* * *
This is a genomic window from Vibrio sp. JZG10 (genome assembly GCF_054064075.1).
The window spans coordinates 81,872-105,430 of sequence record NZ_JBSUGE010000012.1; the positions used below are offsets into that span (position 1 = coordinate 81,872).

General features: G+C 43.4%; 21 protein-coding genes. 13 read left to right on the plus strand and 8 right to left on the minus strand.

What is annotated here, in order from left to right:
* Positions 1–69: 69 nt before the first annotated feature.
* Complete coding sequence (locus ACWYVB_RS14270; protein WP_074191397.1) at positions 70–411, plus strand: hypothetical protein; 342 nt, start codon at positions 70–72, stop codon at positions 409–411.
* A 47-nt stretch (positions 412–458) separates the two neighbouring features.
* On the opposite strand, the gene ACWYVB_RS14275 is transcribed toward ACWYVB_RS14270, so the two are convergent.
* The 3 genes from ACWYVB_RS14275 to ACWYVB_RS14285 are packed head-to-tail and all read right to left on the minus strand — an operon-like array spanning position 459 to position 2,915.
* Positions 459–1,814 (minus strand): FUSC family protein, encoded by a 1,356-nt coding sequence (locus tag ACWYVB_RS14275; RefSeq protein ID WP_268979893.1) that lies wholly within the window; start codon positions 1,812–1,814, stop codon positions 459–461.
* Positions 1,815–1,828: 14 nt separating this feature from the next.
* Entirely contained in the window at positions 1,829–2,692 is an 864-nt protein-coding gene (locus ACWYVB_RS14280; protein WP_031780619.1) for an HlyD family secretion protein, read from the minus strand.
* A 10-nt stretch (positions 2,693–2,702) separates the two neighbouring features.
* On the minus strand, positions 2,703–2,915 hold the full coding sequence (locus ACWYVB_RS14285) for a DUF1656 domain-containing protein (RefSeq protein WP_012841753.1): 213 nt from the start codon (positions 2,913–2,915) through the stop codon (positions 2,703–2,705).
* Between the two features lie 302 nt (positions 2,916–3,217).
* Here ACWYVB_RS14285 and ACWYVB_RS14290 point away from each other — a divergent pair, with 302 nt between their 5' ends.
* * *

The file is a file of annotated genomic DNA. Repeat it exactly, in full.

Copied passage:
This is a genomic window from Vibrio sp. JZG10 (genome assembly GCF_054064075.1).
The window spans coordinates 81,872-105,430 of sequence record NZ_JBSUGE010000012.1; the positions used below are offsets into that span (position 1 = coordinate 81,872).

General features: G+C 43.4%; 21 protein-coding genes. 13 read left to right on the plus strand and 8 right to left on the minus strand.

What is annotated here, in order from left to right:
* Positions 1–69: 69 nt before the first annotated feature.
* Complete coding sequence (locus ACWYVB_RS14270; protein WP_074191397.1) at positions 70–411, plus strand: hypothetical protein; 342 nt, start codon at positions 70–72, stop codon at positions 409–411.
* A 47-nt stretch (positions 412–458) separates the two neighbouring features.
* On the opposite strand, the gene ACWYVB_RS14275 is transcribed toward ACWYVB_RS14270, so the two are convergent.
* The 3 genes from ACWYVB_RS14275 to ACWYVB_RS14285 are packed head-to-tail and all read right to left on the minus strand — an operon-like array spanning position 459 to position 2,915.
* Positions 459–1,814 (minus strand): FUSC family protein, encoded by a 1,356-nt coding sequence (locus tag ACWYVB_RS14275; RefSeq protein ID WP_268979893.1) that lies wholly within the window; start codon positions 1,812–1,814, stop codon positions 459–461.
* Positions 1,815–1,828: 14 nt separating this feature from the next.
* Entirely contained in the window at positions 1,829–2,692 is an 864-nt protein-coding gene (locus ACWYVB_RS14280; protein WP_031780619.1) for an HlyD family secretion protein, read from the minus strand.
* A 10-nt stretch (positions 2,693–2,702) separates the two neighbouring features.
* On the minus strand, positions 2,703–2,915 hold the full coding sequence (locus ACWYVB_RS14285) for a DUF1656 domain-containing protein (RefSeq protein WP_012841753.1): 213 nt from the start codon (positions 2,913–2,915) through the stop codon (positions 2,703–2,705).
* Between the two features lie 302 nt (positions 2,916–3,217).
* Here ACWYVB_RS14285 and ACWYVB_RS14290 point away from each other — a divergent pair, with 302 nt between their 5' ends.